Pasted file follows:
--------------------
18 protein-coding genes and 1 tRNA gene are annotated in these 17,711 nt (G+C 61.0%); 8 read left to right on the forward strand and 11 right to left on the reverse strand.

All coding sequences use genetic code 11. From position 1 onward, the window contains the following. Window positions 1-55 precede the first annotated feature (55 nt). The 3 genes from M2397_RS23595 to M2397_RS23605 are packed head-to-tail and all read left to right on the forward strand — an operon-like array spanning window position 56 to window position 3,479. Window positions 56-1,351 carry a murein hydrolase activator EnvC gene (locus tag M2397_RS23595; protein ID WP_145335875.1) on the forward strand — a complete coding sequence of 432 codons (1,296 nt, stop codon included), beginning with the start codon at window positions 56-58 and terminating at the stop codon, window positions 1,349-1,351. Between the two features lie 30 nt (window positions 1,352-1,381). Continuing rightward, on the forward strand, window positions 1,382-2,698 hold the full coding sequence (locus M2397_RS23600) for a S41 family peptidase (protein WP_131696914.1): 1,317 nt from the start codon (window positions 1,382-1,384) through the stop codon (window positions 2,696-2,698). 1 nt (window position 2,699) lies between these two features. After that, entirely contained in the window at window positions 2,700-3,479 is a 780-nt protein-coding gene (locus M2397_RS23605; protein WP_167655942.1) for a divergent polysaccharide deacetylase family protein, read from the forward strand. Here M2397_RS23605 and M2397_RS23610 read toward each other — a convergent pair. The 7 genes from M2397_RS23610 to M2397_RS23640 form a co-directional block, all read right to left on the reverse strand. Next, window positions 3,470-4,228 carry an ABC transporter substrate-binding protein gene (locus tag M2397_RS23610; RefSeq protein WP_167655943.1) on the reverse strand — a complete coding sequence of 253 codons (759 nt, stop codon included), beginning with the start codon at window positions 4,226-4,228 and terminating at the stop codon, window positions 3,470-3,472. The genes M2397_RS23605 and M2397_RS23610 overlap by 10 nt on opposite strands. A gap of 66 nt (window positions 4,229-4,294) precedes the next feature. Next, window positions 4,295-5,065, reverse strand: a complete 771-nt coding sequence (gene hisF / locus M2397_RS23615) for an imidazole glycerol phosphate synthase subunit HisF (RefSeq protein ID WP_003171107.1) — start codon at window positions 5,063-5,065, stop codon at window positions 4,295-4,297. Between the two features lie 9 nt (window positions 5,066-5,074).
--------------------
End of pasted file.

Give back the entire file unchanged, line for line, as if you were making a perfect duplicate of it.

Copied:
18 protein-coding genes and 1 tRNA gene are annotated in these 17,711 nt (G+C 61.0%); 8 read left to right on the forward strand and 11 right to left on the reverse strand.

All coding sequences use genetic code 11. From position 1 onward, the window contains the following. Window positions 1-55 precede the first annotated feature (55 nt). The 3 genes from M2397_RS23595 to M2397_RS23605 are packed head-to-tail and all read left to right on the forward strand — an operon-like array spanning window position 56 to window position 3,479. Window positions 56-1,351 carry a murein hydrolase activator EnvC gene (locus tag M2397_RS23595; protein ID WP_145335875.1) on the forward strand — a complete coding sequence of 432 codons (1,296 nt, stop codon included), beginning with the start codon at window positions 56-58 and terminating at the stop codon, window positions 1,349-1,351. Between the two features lie 30 nt (window positions 1,352-1,381). Continuing rightward, on the forward strand, window positions 1,382-2,698 hold the full coding sequence (locus M2397_RS23600) for a S41 family peptidase (protein WP_131696914.1): 1,317 nt from the start codon (window positions 1,382-1,384) through the stop codon (window positions 2,696-2,698). 1 nt (window position 2,699) lies between these two features. After that, entirely contained in the window at window positions 2,700-3,479 is a 780-nt protein-coding gene (locus M2397_RS23605; protein WP_167655942.1) for a divergent polysaccharide deacetylase family protein, read from the forward strand. Here M2397_RS23605 and M2397_RS23610 read toward each other — a convergent pair. The 7 genes from M2397_RS23610 to M2397_RS23640 form a co-directional block, all read right to left on the reverse strand. Next, window positions 3,470-4,228 carry an ABC transporter substrate-binding protein gene (locus tag M2397_RS23610; RefSeq protein WP_167655943.1) on the reverse strand — a complete coding sequence of 253 codons (759 nt, stop codon included), beginning with the start codon at window positions 4,226-4,228 and terminating at the stop codon, window positions 3,470-3,472. The genes M2397_RS23605 and M2397_RS23610 overlap by 10 nt on opposite strands. A gap of 66 nt (window positions 4,229-4,294) precedes the next feature. Next, window positions 4,295-5,065, reverse strand: a complete 771-nt coding sequence (gene hisF / locus M2397_RS23615) for an imidazole glycerol phosphate synthase subunit HisF (RefSeq protein ID WP_003171107.1) — start codon at window positions 5,063-5,065, stop codon at window positions 4,295-4,297. Between the two features lie 9 nt (window positions 5,066-5,074).